Modern Phoenix Neighborhood Network
Story and photos 2006 Walt Lockley. Additional photography 2006-2016 Modern Phoenix LLC

 

The Los Arcos Branch

At McDowell and 74th Street in Scottsdale there is a 'space age' branch bank over by the Los Arcos site. It's a good solid building and strongly modern in vintage and inspiration, a one story high ceilinged 5000-square-foot bank oriented towards the street, built as a Valley National Bank, opened on October 14, 1963, still healthy as a Chase branch. Prospects are good.

SkySong is going in next door on the former Los Arcos site; the guy at the front desk asked me, "Are you from the project?"

For those of you coming in late, "Los Arcos" was a huge regional mall dating from the mid-1960's, a 3-D manifestation of the lavish swooping space-wasting flamboyant sensibility of the era, the architectural equivalent of a 1967 Bonneville. Its sign featured two elegantly thin caternary arches. My memory is faulty but I remember very wide corridors, very tall entries, and lots of marble paneling.

As the years rolled by, as an important retail landmark in South Scottsdale, then as a slowly dying mall with big cavities, then finally in year 2000 as a big conspicuous dead whale, then as the subject of a political stink as the city of Scottsdale tried to attract tenants, then as a big destruction project, then (sigh) (I know) as the site of a threatened convict-tent-city brought to us by America's Toughest Sheriff, Joe Arpaio, even in its absense Los Arcos continues to define this whole neighborhood.

Now, starting last week (mid-April 2006), the whole 37-acre site is being re-developed as an ASU satellite campus, SkySong, with buildings by Pei Freed Cobb. This little bank was built in the huge spaceage Midcentury shadow of Los Arcos and now exists on an outparcel in its huge absense and re-development.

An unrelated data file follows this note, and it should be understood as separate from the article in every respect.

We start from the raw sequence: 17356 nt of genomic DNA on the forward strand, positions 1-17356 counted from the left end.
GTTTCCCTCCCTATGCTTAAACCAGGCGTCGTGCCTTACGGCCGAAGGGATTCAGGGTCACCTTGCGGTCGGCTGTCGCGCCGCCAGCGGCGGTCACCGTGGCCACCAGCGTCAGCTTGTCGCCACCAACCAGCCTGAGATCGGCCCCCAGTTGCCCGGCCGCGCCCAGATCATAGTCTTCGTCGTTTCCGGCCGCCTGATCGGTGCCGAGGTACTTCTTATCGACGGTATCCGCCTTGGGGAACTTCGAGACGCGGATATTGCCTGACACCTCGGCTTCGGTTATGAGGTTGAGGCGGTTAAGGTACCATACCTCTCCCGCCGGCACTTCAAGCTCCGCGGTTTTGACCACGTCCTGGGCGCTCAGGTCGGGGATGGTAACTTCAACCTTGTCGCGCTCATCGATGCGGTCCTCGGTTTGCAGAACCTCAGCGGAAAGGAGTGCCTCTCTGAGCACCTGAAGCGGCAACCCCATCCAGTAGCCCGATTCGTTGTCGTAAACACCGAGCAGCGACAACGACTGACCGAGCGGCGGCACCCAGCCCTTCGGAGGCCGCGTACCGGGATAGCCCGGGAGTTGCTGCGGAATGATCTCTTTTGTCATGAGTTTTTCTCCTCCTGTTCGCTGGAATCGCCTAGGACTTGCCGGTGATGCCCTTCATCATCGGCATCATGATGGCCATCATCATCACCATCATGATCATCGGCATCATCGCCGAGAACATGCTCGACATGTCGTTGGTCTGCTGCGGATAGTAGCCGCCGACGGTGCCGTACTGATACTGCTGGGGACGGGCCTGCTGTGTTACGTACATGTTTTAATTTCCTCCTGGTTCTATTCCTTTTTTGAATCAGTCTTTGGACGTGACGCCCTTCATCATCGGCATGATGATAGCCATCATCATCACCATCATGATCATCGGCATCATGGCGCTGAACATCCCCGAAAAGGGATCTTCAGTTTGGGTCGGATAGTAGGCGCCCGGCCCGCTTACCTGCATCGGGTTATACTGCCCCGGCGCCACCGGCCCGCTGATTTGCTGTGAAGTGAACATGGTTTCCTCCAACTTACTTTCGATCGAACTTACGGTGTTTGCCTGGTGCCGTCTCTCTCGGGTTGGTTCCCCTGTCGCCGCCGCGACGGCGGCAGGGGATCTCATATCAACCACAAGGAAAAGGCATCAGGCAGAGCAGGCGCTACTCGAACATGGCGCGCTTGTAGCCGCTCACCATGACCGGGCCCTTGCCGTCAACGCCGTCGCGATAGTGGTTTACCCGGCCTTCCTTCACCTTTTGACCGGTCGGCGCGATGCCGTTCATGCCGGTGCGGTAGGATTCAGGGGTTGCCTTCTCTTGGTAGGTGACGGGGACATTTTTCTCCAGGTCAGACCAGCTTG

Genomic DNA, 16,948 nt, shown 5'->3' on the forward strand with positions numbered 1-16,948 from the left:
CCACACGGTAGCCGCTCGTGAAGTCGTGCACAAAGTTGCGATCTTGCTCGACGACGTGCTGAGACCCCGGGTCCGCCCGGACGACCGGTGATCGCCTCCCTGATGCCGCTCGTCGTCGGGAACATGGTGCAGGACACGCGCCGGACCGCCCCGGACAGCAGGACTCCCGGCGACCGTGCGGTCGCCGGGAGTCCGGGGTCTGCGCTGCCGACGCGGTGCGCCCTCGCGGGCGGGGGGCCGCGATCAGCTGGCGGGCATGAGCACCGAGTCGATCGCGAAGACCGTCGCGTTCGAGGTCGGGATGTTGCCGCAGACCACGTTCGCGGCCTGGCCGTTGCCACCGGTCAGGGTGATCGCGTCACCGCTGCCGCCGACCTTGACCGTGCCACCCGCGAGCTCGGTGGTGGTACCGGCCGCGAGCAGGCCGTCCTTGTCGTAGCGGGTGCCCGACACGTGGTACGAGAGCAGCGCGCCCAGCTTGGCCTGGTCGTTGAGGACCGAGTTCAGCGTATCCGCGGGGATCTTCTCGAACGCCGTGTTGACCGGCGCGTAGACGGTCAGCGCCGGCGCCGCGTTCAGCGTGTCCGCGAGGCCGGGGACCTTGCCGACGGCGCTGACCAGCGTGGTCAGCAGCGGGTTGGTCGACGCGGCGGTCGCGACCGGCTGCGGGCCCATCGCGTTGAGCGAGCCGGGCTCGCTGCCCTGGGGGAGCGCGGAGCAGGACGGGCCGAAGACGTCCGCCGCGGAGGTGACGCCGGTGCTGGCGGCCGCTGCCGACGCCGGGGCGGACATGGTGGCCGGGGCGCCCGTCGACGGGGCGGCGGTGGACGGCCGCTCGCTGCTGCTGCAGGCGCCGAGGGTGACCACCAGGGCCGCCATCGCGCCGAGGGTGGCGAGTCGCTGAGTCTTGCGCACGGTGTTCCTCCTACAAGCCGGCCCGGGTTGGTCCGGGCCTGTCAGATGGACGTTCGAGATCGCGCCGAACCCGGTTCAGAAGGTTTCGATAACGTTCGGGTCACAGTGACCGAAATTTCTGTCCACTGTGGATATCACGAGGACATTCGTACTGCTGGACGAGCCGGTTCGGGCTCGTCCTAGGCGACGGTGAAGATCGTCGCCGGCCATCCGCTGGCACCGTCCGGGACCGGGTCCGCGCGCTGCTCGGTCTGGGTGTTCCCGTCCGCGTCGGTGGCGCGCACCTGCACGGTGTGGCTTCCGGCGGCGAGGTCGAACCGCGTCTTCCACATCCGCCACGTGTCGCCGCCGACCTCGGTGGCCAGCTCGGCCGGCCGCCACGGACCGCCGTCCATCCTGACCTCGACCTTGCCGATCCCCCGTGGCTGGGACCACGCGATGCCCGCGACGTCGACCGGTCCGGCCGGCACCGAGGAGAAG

The original architects were (William H.) Cartwell and (Wendell E.) Rossman, about whom I can't find anything, now forgotten, their memories replaced by Cartman and Roswell.

The most striking design element is the system of "V-frame tubular steel columns" supporting the roof in the front, very noticable from the street, looking advanced in an old-fashioned way. Actually it looks like WVW. For my money this counts as both good engineering (because this roof support allows a tall clean glass wall with deep shade, resulting in a very pleasant effect from inside) and good showmanship (because those columns could just as well have been simple vertical supports).

Along with those vertical curves, the roofline and glass facade follows a subtle curve. The kind of subtlety that wouldn't survive a cost-benefit analysis these days.

Around the back, windowless expanses of buff brick, some concrete sunscreens, nothing really remarkable. The front originally featured a fountain, now disappeared and paved over, that jetted water in elongated arcs that would have echoed Los Arcos design elements next door, also disappeared and paved over.

The current occupants are proud enough of their building to have kept lovely & dramatic vintage photos of the property: photos of architects Cartwell and Rossman with Carl Bimson (Walter Bimson's brother), pictures of tellers playing in the fountain, dramatic high-contrast black-and-white photos of the facade that proves they were, er, banking on their appearance, uh, so to speak. They knew what they had.

Verdict: let's keep it.

 

Story and photos 2006 Walt Lockley. Additional photography 2006-2016 Modern Phoenix LLC